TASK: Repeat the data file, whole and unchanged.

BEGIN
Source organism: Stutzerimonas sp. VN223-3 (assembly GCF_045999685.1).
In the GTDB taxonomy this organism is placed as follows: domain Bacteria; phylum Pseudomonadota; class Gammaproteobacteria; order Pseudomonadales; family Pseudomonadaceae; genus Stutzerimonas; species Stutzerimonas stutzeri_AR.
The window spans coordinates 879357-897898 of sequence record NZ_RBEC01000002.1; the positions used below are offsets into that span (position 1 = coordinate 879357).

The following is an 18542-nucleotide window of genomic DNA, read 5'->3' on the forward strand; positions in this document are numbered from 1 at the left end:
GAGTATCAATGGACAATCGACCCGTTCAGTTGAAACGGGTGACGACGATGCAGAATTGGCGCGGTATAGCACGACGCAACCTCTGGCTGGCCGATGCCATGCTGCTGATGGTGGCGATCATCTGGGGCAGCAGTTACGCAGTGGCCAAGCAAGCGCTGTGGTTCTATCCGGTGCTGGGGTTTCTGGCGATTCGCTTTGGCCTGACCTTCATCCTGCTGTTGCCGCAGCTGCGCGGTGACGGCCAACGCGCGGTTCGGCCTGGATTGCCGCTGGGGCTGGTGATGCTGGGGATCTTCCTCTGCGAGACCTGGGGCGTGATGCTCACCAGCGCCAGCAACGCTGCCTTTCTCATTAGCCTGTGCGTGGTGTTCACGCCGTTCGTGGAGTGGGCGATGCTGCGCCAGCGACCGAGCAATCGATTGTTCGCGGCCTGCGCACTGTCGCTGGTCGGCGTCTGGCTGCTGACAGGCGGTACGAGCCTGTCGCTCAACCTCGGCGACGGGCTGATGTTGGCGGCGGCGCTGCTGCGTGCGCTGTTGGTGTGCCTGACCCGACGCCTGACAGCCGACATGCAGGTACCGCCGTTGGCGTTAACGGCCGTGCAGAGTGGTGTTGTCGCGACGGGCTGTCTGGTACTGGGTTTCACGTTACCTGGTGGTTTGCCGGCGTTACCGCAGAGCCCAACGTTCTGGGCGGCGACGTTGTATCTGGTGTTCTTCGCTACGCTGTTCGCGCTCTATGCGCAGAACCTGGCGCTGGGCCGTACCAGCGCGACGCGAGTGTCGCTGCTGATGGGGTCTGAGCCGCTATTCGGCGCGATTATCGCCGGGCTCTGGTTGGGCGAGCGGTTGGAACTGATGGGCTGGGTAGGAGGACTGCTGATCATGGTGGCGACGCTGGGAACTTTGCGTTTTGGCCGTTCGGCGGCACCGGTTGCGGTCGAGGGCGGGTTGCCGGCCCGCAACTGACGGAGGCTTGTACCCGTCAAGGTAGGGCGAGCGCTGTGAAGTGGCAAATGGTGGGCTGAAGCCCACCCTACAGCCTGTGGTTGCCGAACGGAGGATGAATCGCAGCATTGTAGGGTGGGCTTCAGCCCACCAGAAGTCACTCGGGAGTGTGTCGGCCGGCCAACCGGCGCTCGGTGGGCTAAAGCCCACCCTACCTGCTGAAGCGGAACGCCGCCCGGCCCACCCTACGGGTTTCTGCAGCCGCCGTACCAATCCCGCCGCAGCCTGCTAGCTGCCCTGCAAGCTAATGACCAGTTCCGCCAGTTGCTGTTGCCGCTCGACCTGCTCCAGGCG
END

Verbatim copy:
Source organism: Stutzerimonas sp. VN223-3 (assembly GCF_045999685.1).
In the GTDB taxonomy this organism is placed as follows: domain Bacteria; phylum Pseudomonadota; class Gammaproteobacteria; order Pseudomonadales; family Pseudomonadaceae; genus Stutzerimonas; species Stutzerimonas stutzeri_AR.
The window spans coordinates 879357-897898 of sequence record NZ_RBEC01000002.1; the positions used below are offsets into that span (position 1 = coordinate 879357).

The following is an 18542-nucleotide window of genomic DNA, read 5'->3' on the forward strand; positions in this document are numbered from 1 at the left end:
GAGTATCAATGGACAATCGACCCGTTCAGTTGAAACGGGTGACGACGATGCAGAATTGGCGCGGTATAGCACGACGCAACCTCTGGCTGGCCGATGCCATGCTGCTGATGGTGGCGATCATCTGGGGCAGCAGTTACGCAGTGGCCAAGCAAGCGCTGTGGTTCTATCCGGTGCTGGGGTTTCTGGCGATTCGCTTTGGCCTGACCTTCATCCTGCTGTTGCCGCAGCTGCGCGGTGACGGCCAACGCGCGGTTCGGCCTGGATTGCCGCTGGGGCTGGTGATGCTGGGGATCTTCCTCTGCGAGACCTGGGGCGTGATGCTCACCAGCGCCAGCAACGCTGCCTTTCTCATTAGCCTGTGCGTGGTGTTCACGCCGTTCGTGGAGTGGGCGATGCTGCGCCAGCGACCGAGCAATCGATTGTTCGCGGCCTGCGCACTGTCGCTGGTCGGCGTCTGGCTGCTGACAGGCGGTACGAGCCTGTCGCTCAACCTCGGCGACGGGCTGATGTTGGCGGCGGCGCTGCTGCGTGCGCTGTTGGTGTGCCTGACCCGACGCCTGACAGCCGACATGCAGGTACCGCCGTTGGCGTTAACGGCCGTGCAGAGTGGTGTTGTCGCGACGGGCTGTCTGGTACTGGGTTTCACGTTACCTGGTGGTTTGCCGGCGTTACCGCAGAGCCCAACGTTCTGGGCGGCGACGTTGTATCTGGTGTTCTTCGCTACGCTGTTCGCGCTCTATGCGCAGAACCTGGCGCTGGGCCGTACCAGCGCGACGCGAGTGTCGCTGCTGATGGGGTCTGAGCCGCTATTCGGCGCGATTATCGCCGGGCTCTGGTTGGGCGAGCGGTTGGAACTGATGGGCTGGGTAGGAGGACTGCTGATCATGGTGGCGACGCTGGGAACTTTGCGTTTTGGCCGTTCGGCGGCACCGGTTGCGGTCGAGGGCGGGTTGCCGGCCCGCAACTGACGGAGGCTTGTACCCGTCAAGGTAGGGCGAGCGCTGTGAAGTGGCAAATGGTGGGCTGAAGCCCACCCTACAGCCTGTGGTTGCCGAACGGAGGATGAATCGCAGCATTGTAGGGTGGGCTTCAGCCCACCAGAAGTCACTCGGGAGTGTGTCGGCCGGCCAACCGGCGCTCGGTGGGCTAAAGCCCACCCTACCTGCTGAAGCGGAACGCCGCCCGGCCCACCCTACGGGTTTCTGCAGCCGCCGTACCAATCCCGCCGCAGCCTGCTAGCTGCCCTGCAAGCTAATGACCAGTTCCGCCAGTTGCTGTTGCCGCTCGACCTGCTCCAGGCG